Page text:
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One Touch Make Ready Passes-Limitations Still Exist PDF Print E-mail
Tuesday, 07 August 2018 12:24


The Federal Communications Commission continued its efforts to promote broadband deployment and competition on August 2 by speeding the process and reducing the costs of attaching new network facilities to utility poles.

To enable broadband providers to enter new markets and deploy high-speed networks, access to poles must be swift, predictable, safe, and affordable. Pole access also is essential in the race to deploy fast 5G wireless service, which relies on small cells and wireline backhaul.

The Commission fundamentally reformed the federal framework governing pole attachments by adopting a process in which the new “attacher” moves existing attachments and performs all other work required to make the pole ready for a new attachment. Called “one-touch, makeready,” this process speeds and reduces the cost of broadband deployment by allowing the party with the strongest incentive—the new attacher—to prepare the pole quickly, rather than spreading the work across multiple parties.

By some estimates, one-touch, make-ready alone could result in approximately 8.3 million incremental premises passed with fiber and about $12.6 billion in incremental fiber capital expenditures. The process will not apply to more complicated attachments, or above the “communications space” of a pole, where safety and reliability risks are greater, but the Order improves current processes for attachments in these spaces.

The Commission also addressed two forms of state and local regulatory barriers to the deployment of wireline and wireless facilities. The Report and Order makes clear that the FCC will preempt, on a case-by-case basis, state and local laws that inhibit the rebuilding or restoration of broadband infrastructure after a disaster. And in a Declaratory Ruling, the FCC made clear that blanket state and local moratoria on telecommunications services and facilities deployment are barred by the Communications Act because they, in the language of Section 253(a), “prohibit or have the effect of prohibiting the ability of any entity to provide any interstate or intrastate telecommunications service.”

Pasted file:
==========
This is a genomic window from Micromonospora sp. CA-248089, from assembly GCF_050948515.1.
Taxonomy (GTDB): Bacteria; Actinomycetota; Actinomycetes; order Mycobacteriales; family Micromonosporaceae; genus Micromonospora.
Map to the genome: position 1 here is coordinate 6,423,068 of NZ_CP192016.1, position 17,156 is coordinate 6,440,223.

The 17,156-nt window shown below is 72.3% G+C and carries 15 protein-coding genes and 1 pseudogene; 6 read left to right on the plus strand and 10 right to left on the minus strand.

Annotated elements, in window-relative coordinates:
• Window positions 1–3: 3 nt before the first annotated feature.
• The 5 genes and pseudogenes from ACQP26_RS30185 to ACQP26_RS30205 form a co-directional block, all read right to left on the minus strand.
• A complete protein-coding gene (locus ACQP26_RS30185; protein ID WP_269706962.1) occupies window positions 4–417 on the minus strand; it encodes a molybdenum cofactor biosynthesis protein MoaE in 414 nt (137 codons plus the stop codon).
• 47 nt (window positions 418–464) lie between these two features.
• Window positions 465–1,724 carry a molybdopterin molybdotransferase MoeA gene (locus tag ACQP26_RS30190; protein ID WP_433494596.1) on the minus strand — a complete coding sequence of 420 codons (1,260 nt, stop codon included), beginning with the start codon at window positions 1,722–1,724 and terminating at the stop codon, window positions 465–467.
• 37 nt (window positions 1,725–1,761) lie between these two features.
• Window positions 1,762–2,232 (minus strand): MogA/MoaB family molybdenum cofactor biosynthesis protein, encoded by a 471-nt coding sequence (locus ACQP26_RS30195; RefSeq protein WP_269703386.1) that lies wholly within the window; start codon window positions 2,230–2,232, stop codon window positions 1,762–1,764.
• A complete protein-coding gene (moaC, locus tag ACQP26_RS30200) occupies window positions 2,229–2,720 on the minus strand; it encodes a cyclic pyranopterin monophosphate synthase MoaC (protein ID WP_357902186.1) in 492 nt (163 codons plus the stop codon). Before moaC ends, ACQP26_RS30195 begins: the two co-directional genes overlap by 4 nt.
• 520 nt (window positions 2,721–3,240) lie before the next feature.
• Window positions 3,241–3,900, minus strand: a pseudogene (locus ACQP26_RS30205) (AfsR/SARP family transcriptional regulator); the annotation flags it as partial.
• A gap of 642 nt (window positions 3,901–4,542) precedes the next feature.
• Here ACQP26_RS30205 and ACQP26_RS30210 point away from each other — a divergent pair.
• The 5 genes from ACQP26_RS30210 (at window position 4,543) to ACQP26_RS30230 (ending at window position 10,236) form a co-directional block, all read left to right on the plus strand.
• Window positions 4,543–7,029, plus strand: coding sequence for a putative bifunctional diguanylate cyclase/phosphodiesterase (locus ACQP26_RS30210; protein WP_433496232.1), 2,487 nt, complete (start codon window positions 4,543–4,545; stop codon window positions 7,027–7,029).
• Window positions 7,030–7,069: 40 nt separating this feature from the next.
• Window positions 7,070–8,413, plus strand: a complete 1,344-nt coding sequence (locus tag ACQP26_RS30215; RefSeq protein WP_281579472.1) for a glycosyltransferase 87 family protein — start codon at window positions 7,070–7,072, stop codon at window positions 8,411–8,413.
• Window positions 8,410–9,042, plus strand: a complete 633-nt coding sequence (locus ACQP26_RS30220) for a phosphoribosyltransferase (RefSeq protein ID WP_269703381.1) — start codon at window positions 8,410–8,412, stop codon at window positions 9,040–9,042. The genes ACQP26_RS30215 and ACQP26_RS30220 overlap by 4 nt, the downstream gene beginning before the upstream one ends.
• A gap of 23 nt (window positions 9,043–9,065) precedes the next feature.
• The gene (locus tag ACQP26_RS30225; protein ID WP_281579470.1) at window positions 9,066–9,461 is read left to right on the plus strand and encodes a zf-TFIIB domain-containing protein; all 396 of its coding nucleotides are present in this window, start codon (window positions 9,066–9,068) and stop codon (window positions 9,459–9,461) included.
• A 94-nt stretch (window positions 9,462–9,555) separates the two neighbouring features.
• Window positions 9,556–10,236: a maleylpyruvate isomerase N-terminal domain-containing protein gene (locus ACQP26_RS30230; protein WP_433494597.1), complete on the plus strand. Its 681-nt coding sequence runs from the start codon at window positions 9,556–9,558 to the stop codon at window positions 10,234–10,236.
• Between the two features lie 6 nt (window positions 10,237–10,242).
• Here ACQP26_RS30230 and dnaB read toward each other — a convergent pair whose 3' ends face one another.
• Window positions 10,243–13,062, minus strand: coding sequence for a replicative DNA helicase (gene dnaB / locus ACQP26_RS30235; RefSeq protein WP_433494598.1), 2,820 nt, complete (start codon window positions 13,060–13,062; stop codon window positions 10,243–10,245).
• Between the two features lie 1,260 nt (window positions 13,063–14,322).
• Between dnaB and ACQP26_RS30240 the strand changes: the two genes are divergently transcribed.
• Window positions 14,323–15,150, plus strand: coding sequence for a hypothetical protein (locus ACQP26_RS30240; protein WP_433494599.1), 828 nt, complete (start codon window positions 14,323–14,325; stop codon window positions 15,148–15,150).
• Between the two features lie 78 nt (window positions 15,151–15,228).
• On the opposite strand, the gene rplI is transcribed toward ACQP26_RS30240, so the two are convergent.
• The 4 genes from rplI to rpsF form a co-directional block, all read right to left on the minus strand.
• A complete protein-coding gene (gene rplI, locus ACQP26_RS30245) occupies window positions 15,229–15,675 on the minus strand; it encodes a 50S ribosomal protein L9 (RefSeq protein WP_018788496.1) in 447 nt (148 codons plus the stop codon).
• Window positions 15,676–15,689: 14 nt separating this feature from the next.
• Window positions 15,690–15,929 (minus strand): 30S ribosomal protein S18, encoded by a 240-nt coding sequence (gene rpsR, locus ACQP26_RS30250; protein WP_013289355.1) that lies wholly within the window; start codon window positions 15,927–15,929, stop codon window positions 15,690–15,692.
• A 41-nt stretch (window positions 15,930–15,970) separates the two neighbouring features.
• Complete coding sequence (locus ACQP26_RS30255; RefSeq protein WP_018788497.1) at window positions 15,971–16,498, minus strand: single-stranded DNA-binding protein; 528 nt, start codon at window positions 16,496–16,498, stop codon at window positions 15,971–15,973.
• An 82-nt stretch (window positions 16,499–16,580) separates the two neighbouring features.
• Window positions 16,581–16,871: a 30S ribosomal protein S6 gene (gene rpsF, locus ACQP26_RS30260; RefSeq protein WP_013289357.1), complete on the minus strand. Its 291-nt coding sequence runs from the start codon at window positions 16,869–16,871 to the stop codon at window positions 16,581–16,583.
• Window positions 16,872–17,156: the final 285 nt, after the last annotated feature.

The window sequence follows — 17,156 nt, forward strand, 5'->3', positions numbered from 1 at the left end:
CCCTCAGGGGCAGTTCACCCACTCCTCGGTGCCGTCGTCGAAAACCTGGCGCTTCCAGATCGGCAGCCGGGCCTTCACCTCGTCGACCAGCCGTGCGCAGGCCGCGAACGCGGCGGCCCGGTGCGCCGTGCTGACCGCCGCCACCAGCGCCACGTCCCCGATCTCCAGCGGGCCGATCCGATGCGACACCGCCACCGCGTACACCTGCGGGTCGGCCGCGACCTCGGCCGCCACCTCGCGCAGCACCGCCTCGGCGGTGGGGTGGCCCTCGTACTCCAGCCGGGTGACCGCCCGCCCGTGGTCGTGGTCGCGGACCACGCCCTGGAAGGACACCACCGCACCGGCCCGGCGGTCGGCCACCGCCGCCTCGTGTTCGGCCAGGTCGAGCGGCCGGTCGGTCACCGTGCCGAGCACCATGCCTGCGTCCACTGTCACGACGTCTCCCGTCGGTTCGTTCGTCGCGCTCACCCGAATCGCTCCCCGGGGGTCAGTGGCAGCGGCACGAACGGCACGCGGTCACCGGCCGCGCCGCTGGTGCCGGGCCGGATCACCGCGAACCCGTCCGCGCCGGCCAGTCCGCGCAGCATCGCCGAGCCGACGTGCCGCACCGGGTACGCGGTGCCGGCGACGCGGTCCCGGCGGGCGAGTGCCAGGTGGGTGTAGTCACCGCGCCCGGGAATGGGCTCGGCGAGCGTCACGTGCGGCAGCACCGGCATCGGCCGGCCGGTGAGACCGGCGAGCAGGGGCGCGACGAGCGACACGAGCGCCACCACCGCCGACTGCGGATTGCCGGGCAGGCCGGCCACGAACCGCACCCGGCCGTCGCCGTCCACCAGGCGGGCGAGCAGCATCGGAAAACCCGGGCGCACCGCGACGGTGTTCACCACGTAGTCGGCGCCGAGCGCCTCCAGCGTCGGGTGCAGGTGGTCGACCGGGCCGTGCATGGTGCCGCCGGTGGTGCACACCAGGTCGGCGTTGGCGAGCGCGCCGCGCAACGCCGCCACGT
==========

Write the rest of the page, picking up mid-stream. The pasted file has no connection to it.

FCC Chairman Ajit Pai noted that startups are unnecessarily delayed when they have to wait for incumbent ISPs before hanging wires.

Pai said, “For a competitive entrant, especially a small company, breaking into the market can be hard, if not impossible, if your business plan relies on other entities to make room for you on those poles. Today, a broadband provider that wants to attach fiber or other equipment to a pole first must wait for, and pay for, each existing attacher to sequentially move existing equipment and wires. This can take months, and the bill for multiple truck rolls adds up. For companies of any size, pole-attachment problems represent one of the biggest barriers to broadband deployment.”

The FCC changes won't solve the problem of slow deployment everywhere. FCC pole-attachment rules apply only to privately owned poles, as opposed to poles owned by municipalities and cooperatives. The FCC rules also don't apply in states that have opted out of the federal regime in order to use their own methods of regulating pole attachments. Twenty states and Washington, DC, have previously opted out of the federal pole-attachment rules, while pole attachments in the other 30 states are governed by FCC rules.

The FCC is adopting One Touch Make Ready only for "simple attachments."  A shortened version of the old process will apply to attachments that are "complex," meaning they are likely to cause outages or damages. A shortened version of the old process will also apply on the upper parts of a pole, where high-voltage electrical equipment is kept.

Republican Commissioner Michael O'Rielly blamed cities and towns for "outrageous practice[s]" that prevent broadband deployment. "Every ounce of Congressional authority provided to the Commission must be used as a counterforce against moratoriums, which is just another word for 'mindless delay' or 'extortion attempts to generate some local officials' wish list,'" O'Rielly said.

As an example, O'Rielly criticized cities and towns for requiring telecom providers to contribute to "digital inclusion funds" that boost residents' access to technology. O'Rielly said these are "political slush funds and raise the cost of service for consumers." Austin Texas wants to use the fund to assist illegal immigrants. Hard to understand how that promotes broadband for legal citizens…